Human colour perception is derived from differential stimulation of three types of single cone cell in the retina. These cones have peak sensitivities (λmax) at wavelengths of approximately 560nm (‘red’), 530nm (‘green’) and 420nm (‘blue’) (Dartnall et al., 1983), and human spectral sensitivity ranges from approximately 400 to 700nm. In contrast, physiological and behavioural studies suggest that diurnal birds almost always possess four spectrally distinct single-cone types (reviewed by Cuthill et al., 2000), with spectral sensitivity extending into the near-ultraviolet (320–400nm). Microspectrophotometry of the avian retina (e.g. Bowmaker et al., 1997; Hart et al., 1998; Hart et al., 1999; Hart et al., 2000) has shown the presence of long-wave-sensitive (LWS; λmax 543–571nm), medium-wave-sensitive (MWS; λmax 497–509nm), short-wave-sensitive (SWS; λmax 430–463nm), and either violet-sensitive (VS: λmax 402–426nm) or ultraviolet-sensitive (UVS; λmax 355–376nm) cone types. Birds are therefore sensitive to ultraviolet wavelengths that humans cannot detect, and are also likely to possess ‘four-dimensional’ or tetrachromatic colour vision (Thompson et al., 1992). While the mere possession of four cone types does not guarantee that colour vision is tetrachromatic (Neumeyer, 1992), all four cones have been shown to be involved in opponent channels in birds (Osorio et al., 1999a; Osorio et al., 1999b). Each type of avian single cone cell is also associated with a characteristic pigmented oil droplet (not found in humans), through which light is filtered prior to reaching the photopigment-containing cone outer segments (Partridge, 1989; Bowmaker, 1991). These droplets act as short-wavelength cut-off filters and narrow the range of sensitivity of each cone type, possibly increasing the discriminability of certain classes of spectra (Govardovskii, 1983; Goldsmith, 1990; Vorobyev et al., 1998) and enhancing colour constancy (Osorio et al., 1997; Vorobyev et al., 1998).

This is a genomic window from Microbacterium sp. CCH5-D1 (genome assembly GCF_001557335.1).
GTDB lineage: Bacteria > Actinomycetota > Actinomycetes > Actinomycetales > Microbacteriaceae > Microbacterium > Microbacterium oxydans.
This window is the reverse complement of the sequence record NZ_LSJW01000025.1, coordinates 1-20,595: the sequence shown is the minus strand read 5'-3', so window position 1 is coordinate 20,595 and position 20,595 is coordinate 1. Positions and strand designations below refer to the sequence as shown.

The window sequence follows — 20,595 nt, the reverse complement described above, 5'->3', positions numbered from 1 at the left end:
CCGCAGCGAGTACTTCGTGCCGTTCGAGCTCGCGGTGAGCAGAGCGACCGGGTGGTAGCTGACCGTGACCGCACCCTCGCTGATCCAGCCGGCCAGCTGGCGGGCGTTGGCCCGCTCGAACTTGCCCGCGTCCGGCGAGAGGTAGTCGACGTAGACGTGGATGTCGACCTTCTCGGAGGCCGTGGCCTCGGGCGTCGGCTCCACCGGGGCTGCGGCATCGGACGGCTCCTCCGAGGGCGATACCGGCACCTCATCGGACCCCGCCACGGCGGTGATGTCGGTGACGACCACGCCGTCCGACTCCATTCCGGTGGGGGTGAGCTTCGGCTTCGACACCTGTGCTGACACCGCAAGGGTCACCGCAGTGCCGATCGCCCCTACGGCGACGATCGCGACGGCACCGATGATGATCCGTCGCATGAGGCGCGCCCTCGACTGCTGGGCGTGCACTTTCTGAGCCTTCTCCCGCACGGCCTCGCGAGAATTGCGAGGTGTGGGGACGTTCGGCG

Avian ultraviolet vision and foraging behaviour
The role that ultraviolet wavelengths play in the foraging behaviour of birds is only just beginning to be understood. As an integral part of the avian visual system, it is reasonable to suppose that ultraviolet wavelengths provide some visual information which birds are able to utilize for prey detection and assessment. This assertion is strengthened when one considers that many of the invertebrates, fruits, seeds and flowers on which birds feed reflect in the ultraviolet to some extent (Silberglied, 1979; Burkhardt, 1982; Willson and Whelan, 1989; Church et al., 1998a). However, the importance of ultraviolet wavelengths in a foraging task will depend upon the ultraviolet reflectance characteristics not only of the prey but also of the background against which the prey item is viewed (Church et al., 2001). While it is true that many natural backgrounds of insects (e.g. soil, bark, leaves) do not usually reflect strongly in the ultraviolet (Kevan et al., 1996; Church et al., 1998a), other natural backgrounds, such as the sky (Silberglied, 1979), clouds (Mazokhin-Porshnyakov, 1957) and some fruits (Burkhardt, 1982; Willson and Whelan, 1989), flowers (Silberglied, 1979; Chittka et al., 1994; Dyer, 1996) and sands (Pope and Hinton, 1977) may have a strong ultraviolet component.